Running a customer support team is expensive. You have to compensate the team for their time, source equipment and software, and invest in training and development. This is why you need to use contact center metrics to determine whether your investments are having the desired effect on customer experience and success.
Use the following contact center metrics to analyze cost:
- Cost per call. This compares the cost of running a contact center to the number of calls received. To track this monthly, take the number of completed calls per month and divide it by the cost to run the contact center that month. Costs vary based on factors like the size of the team, size of the customer base, time spent on phones, and customer contact rate.
- Agent attrition. This contact center metric measures agent turnover. To calculate this on a monthly basis, the formula is (total number of agents at the end of the month – total number of agents at the start of the month) / average number of agents that month. The lower the number, the better because this indicates a high retention rate and less time spent training new agents.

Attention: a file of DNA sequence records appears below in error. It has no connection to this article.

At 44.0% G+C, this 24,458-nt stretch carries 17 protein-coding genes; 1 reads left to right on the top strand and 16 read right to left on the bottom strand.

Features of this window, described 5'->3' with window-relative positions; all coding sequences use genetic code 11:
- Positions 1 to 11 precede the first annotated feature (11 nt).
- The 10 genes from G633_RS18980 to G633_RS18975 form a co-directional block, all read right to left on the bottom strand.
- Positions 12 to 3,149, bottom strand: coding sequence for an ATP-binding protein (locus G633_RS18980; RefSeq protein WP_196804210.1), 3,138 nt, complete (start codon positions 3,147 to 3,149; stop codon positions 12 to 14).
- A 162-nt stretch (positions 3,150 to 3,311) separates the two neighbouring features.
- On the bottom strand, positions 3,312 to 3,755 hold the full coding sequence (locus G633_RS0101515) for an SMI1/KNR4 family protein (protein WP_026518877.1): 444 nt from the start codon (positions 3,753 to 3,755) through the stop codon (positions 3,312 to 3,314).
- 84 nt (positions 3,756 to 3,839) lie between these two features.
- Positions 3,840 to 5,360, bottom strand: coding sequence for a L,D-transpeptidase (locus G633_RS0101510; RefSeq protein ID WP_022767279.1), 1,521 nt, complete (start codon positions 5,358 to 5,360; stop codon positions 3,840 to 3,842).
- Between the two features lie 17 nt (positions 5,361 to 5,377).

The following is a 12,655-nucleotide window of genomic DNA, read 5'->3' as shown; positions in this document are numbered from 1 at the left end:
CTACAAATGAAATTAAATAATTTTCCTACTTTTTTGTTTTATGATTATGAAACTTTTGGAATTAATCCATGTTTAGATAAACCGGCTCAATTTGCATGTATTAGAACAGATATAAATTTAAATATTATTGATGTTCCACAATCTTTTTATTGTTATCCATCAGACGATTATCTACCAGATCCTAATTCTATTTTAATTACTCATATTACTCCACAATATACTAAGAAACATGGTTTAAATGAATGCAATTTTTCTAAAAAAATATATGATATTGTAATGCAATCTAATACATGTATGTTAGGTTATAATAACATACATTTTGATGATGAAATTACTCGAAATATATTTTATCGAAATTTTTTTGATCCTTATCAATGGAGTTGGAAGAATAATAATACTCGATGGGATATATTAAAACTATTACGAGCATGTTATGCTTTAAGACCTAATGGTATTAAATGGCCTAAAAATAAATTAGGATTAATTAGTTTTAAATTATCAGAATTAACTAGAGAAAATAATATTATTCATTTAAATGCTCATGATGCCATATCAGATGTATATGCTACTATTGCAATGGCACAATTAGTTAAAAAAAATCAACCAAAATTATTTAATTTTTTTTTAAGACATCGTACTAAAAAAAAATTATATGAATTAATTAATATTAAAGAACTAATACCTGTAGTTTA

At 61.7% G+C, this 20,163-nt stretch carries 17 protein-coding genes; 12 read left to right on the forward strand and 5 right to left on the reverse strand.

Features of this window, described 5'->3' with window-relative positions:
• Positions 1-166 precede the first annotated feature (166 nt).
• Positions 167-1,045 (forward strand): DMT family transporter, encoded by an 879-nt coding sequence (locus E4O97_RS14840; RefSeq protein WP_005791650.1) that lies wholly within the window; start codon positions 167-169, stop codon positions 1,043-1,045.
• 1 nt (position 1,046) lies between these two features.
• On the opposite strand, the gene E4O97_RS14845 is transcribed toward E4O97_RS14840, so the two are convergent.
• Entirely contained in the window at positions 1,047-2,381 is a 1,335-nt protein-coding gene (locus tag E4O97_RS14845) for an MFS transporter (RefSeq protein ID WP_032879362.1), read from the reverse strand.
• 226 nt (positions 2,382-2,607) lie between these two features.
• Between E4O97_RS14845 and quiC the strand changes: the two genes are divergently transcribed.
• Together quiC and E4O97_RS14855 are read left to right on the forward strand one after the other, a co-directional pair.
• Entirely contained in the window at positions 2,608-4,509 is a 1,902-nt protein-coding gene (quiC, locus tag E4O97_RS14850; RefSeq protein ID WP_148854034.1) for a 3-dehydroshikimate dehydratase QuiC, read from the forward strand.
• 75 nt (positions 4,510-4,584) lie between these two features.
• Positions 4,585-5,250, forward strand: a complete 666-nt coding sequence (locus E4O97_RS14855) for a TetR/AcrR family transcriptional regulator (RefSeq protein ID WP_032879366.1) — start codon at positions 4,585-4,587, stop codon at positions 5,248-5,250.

- Agent absenteeism. This refers to the number of contact center agents who miss work because they call in sick, skip work on purpose, or book vacation time. This is calculated by dividing the number of missed days by the total number of workdays. Agent absenteeism affects customer success if there are dedicated agents who can’t be reached when needed.
Managing contact center costs is another opportunity to use automation. To minimize long-term costs, use mobile messaging when possible. For example, if there is an issue with your product, proactively send SMS messages to customers, letting them know. This helps minimize calls to the contact center, where they risk going unanswered if there isn’t enough staff due to attrition and absenteeism.
Making Contact Center Metrics Work for You
Contact center metrics are incredibly important to how your team operates as well as how effective they are at helping customers. Track these metrics regularly, and use your analysis to pinpoint issues and uncover opportunities. The more diligent you are at tracking these metrics and making changes, the better off your team will be, and the better the customer experience will be.
To find out more about VoiceSage can help you improve your customers experience, contact us today.
Published on: 4th November 2019